Initial setup is time consuming and cumbersome. You can designate up to six user profiles. Each user profile can be configured with different "Info" screens. This feature is similar to what Garmin offers with its Edge model computers, but selecting the data points you want displayed and the order you want them to come up in is confusing to say the least. The available data fields are available in an alphabetical list rather than being clumped together by function similarity. For example, on Garmin devices all power-related data fields are in one place, while all time-related data fields are lumped together in another; this makes individual metrics easy to locate base. There is also no explanation of the metrics on the Magellan.
For example, the Cyclo 505 offers an Active Time and a Training Time data field option with no explanation of what either is measuring. Magellan does have a website for the Cyclo 505. The website is where you would go for firmware updates, as well as to search for "tracks" which are user-generated and uploaded routes. Unfortunately, so few people use the platform that you may not find many tracks available. When we searched the entire Northern California Area for available tracks, only five were available for download.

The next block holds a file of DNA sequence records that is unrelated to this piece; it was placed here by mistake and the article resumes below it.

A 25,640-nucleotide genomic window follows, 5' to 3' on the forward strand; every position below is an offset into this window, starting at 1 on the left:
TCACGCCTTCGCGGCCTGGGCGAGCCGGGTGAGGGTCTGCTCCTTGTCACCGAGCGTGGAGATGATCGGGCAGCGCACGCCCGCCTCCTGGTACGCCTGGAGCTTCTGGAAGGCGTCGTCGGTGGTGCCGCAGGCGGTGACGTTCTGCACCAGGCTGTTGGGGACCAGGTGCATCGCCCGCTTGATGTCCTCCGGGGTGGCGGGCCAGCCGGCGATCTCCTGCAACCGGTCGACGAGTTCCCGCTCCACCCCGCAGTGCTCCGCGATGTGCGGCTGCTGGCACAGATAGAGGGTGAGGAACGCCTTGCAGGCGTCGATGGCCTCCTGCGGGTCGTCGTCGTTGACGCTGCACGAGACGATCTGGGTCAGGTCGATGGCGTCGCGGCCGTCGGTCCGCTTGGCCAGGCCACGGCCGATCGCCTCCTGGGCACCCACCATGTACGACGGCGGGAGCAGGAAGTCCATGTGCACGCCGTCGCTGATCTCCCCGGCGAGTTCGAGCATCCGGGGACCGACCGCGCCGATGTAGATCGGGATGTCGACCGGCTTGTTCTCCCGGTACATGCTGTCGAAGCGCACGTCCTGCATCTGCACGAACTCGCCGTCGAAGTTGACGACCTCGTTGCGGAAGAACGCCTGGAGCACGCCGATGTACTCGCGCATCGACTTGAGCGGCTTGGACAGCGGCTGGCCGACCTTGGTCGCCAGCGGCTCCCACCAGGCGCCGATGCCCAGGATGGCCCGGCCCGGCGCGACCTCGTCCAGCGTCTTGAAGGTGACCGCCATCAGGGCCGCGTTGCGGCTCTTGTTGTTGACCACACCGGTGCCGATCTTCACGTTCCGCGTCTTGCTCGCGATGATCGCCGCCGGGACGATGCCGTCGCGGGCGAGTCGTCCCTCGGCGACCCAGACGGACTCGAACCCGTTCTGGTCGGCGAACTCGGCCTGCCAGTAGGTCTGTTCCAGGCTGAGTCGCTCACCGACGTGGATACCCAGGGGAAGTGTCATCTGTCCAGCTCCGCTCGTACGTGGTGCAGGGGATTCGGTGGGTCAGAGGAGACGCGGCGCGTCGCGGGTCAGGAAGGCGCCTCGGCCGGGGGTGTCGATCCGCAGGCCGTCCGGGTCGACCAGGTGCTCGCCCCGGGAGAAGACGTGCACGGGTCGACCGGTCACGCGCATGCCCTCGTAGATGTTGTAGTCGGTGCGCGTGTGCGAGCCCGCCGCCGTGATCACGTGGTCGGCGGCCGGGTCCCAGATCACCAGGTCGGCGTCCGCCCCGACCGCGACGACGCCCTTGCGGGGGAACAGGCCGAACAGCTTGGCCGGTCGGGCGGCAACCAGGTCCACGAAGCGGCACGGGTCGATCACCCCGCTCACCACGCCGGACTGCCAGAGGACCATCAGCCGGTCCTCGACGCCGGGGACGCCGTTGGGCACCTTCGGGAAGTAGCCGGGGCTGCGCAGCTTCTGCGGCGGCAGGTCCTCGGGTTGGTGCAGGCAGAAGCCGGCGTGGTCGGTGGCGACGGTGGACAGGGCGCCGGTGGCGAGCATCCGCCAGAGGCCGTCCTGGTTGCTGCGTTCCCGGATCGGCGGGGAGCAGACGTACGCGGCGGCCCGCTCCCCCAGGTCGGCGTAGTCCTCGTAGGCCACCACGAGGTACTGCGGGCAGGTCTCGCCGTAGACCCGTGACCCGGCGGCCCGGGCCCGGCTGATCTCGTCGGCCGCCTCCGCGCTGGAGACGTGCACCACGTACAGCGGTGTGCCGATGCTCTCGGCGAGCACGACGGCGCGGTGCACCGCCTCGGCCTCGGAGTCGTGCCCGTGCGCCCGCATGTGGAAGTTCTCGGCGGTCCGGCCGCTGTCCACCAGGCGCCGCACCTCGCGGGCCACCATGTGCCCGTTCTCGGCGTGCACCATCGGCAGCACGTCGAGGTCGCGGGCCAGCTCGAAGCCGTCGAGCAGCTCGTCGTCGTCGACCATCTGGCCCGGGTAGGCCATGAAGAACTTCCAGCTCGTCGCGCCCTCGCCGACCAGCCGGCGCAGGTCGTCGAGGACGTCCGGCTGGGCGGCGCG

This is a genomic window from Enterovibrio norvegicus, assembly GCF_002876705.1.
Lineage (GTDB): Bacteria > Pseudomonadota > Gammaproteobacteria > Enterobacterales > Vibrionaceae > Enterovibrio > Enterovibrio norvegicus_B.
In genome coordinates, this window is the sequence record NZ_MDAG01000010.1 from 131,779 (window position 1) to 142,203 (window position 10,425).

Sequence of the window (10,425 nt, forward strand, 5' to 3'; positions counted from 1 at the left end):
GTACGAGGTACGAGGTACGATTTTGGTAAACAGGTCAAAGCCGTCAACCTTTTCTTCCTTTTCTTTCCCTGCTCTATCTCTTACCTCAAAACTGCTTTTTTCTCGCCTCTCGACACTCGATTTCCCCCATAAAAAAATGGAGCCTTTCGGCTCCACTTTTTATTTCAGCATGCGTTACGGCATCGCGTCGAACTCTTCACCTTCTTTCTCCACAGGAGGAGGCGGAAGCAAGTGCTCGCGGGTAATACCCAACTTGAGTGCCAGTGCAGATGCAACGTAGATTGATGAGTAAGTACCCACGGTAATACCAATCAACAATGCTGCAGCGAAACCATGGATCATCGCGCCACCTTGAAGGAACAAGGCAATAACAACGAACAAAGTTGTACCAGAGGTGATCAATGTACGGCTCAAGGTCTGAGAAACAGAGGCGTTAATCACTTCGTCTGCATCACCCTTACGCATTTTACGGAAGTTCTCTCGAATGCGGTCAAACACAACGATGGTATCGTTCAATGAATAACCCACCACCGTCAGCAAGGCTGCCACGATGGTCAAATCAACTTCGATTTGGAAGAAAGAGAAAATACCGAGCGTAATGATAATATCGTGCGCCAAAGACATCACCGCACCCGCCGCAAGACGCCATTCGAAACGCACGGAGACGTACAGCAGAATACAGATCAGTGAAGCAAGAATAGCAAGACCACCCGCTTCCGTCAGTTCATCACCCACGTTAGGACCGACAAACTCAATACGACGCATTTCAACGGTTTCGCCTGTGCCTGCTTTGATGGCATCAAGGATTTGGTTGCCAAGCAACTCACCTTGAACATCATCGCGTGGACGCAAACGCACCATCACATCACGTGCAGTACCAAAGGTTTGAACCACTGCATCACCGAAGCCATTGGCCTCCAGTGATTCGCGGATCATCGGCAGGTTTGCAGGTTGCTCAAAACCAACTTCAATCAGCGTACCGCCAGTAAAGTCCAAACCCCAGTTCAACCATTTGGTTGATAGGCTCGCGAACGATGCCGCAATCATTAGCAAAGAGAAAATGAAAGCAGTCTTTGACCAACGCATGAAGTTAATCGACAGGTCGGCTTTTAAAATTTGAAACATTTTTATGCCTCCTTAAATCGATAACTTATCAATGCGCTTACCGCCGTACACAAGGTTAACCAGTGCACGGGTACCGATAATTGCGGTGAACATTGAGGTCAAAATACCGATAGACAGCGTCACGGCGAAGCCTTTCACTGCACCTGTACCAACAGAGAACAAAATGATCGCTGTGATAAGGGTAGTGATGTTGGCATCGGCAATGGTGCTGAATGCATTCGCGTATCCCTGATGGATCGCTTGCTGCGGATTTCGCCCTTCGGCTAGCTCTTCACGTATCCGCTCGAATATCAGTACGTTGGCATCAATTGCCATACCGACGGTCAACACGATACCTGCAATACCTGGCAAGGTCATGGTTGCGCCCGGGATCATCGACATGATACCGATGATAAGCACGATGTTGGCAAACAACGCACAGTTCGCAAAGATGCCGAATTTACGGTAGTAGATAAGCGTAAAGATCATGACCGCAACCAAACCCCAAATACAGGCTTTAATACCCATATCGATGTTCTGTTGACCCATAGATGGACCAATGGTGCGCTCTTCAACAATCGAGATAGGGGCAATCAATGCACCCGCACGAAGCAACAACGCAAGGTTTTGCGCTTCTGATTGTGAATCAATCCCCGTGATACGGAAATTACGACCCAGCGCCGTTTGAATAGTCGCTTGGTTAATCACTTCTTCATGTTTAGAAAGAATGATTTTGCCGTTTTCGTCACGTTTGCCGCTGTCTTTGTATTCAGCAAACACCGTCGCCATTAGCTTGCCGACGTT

The Cyclo 505 is loaded with features, such as Wi-Fi, Bluetooth Smart for sensors and smartphones, ANT+, and routable maps. While loaded with features, the execution and usefulness of the features is questionable. This bike computer comes loaded with an Open Street Map continental map of the USA if the device is purchased in the USA, which is a nice feature. Unfortunately there is no way to update the map. This is supposedly coming in a firmware update in the future. Another major flaw is the inability to load a map for another part of the world. So if you buy your Cyclo in the USA and plan to use it on a vacation to Europe, you will have no maps.